|Publication number||US4002548 A|
|Application number||US 05/590,836|
|Publication date||Jan 11, 1977|
|Filing date||Jun 27, 1975|
|Priority date||Mar 19, 1973|
|Publication number||05590836, 590836, US 4002548 A, US 4002548A, US-A-4002548, US4002548 A, US4002548A|
|Inventors||Charles L. Baimbridge, James R. Minderhout, Robert W. Bearman, Donald E. Carpenter|
|Original Assignee||Nalco Chemical Company|
|Export Citation||BiBTeX, EndNote, RefMan|
|Patent Citations (4), Classifications (6)|
|External Links: USPTO, USPTO Assignment, Espacenet|
This is a division of application Ser. No. 342,346, filed Mar. 19, 1973, now U.S. Pat. No. 3,925,169.
The present invention relates to a specific adjective feature in a continuous process for manufacturing organolead compounds. This process, known commercially as the Nalco Electrolytic Process or as the Freeport Process, is based on the electrolysis of a solution of methyl magnesium chloride and excess methyl chloride with lead metal as a sacrificial anode. The general electrolytic reaction may be represented by the following equation where a generalized R is substituted for methyl:
2RMgCl + 2RCl + Pb → R4 Pb + 2MgCl2
In this reaction, ether solvents are used in an anhydrous setting and such solvents as tetrahydrofuran (THF) and diethylene diglycol dibutyl ether and the diethylether of tetraethylene glycol (DETEG). A preferred solvent for the reaction is THF/DETEG 60:40, and a normal input concentration for the Grignard reagent is 1.5M.
The so-called Freeport Process is described in a number of patents, including U.S. Pat. No. 3,409,518 Braithwaite, and also in Encyclopedia of Chemical Technology II, Vol. 12, pgs. 292-293, 1967. In this process one cause of concern at the plant has been the fact that the sacrificial lead anode and the metal cathode are placed in juxtaposition with a narrow separation gap so that if the concentration of Grignard falls below a minimum limit in the range of 0.01-0.02, there is a possibility of a short circuit with consequent damage to the electrodes and to process efficiency. It was, therefore, a purpose of this invention to provide a monitoring system to monitor the concentration of Grignard in the process cell so that when it delimited the lower value in the area of 0.02, the Grignard concentration in the process cell would be adjusted upwardly to safe and effective concentrations for the process.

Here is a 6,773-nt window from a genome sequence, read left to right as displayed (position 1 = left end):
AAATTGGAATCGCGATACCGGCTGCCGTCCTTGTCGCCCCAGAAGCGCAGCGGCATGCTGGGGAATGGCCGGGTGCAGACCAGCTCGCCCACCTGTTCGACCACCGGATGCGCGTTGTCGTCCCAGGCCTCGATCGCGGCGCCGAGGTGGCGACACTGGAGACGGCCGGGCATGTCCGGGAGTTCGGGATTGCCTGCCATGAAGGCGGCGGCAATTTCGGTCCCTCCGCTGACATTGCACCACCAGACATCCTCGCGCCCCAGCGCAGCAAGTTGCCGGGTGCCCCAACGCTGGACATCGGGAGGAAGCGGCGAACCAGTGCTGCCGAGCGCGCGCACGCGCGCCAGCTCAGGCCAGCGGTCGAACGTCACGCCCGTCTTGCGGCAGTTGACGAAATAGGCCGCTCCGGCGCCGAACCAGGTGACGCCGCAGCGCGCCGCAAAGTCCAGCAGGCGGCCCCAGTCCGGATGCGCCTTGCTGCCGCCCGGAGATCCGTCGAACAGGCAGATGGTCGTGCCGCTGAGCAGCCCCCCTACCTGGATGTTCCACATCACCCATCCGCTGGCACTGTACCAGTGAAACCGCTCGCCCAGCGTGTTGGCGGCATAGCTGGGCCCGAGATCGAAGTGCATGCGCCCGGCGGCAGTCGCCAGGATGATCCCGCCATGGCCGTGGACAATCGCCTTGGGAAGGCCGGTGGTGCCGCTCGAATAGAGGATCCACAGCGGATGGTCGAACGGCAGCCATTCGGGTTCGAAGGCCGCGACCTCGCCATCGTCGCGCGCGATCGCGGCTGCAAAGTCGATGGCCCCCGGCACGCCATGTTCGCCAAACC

The present invention utilizing either of two preferred half cells is connected directly to a source of cell effluent and measures the conductivity of said effluent from a normal range of 1.5M down to 0.02M Grignard. During this operational range, the calculation or graph of the concentration is measured against potential difference in mV in the preferred reference half cell. This reference half cell is connected to a conventional precious metal sample electrode. The result displays a slope which may be reproduced in graph form of so-called Nernstian values or straight line or lines according to the Nernst equation:
E = (0.059/n ) log (c/k)
E = potential difference, expressed in volts, between the metal and its ions
n = valence change of the metal
C = ionic concentration
k = equilibrium concentration of ions
It has been found that at or below a concentration of 0.02M, the potential difference no longer gives linear Nernstian values. Thus, the results may be and were measured on a Nernstian slope graph which gives linear values from readings of 1.5M of Grignard down to 0.02M where electronically a signal is given to restore the Grignard concentration to 1.5M in the Freeport cell.
Two preferred half cell arrangements have been utilized. In one preferred half cell, a Pb° wire/PbCl2 doped reference solution was utilized where the doping consisted of a minor amount 0.015M PbCl2 and the reference solution was an anhydrous ether selected from one or more of the group consisting of tetrahydrofuran (THF) and glycol diethers such as the diethylether of tetraethylene glycol (DETEG).
The complete cell system configuration appears as follows:
Pb | E, m+ +, solvent || RMgCl, cell effluent | Pt
where E is the base electrolyte and m is a metal whose ions will be reduced by Grignard reagent. Such a half cell, when coupled with sample cell effluent yields a potential which is quantitatively related to [RMgCl].
A more restricted configuration also appears below:
Pt° | RMgCl, cell effluent || 0.015 M mx, 1.5 M MgCl2, THF and/or DETEG | M°
It is to be noted that the reference solution was anhydrous and the magnesium chloride was prepared as by bubbling anhydrous HCl through a solution of a process Grignard feed.
It was further found that the presence of the chloride anion in the reference solution produced the best results and in the same manner as the illustrative examples showing lead above, a Zn°/ZnCl2 doped solution electrode was prepared and utilized. In particular, zinc reference solution half cells displayed superior results as to reproducibility and lack of seepage of solution through the frit.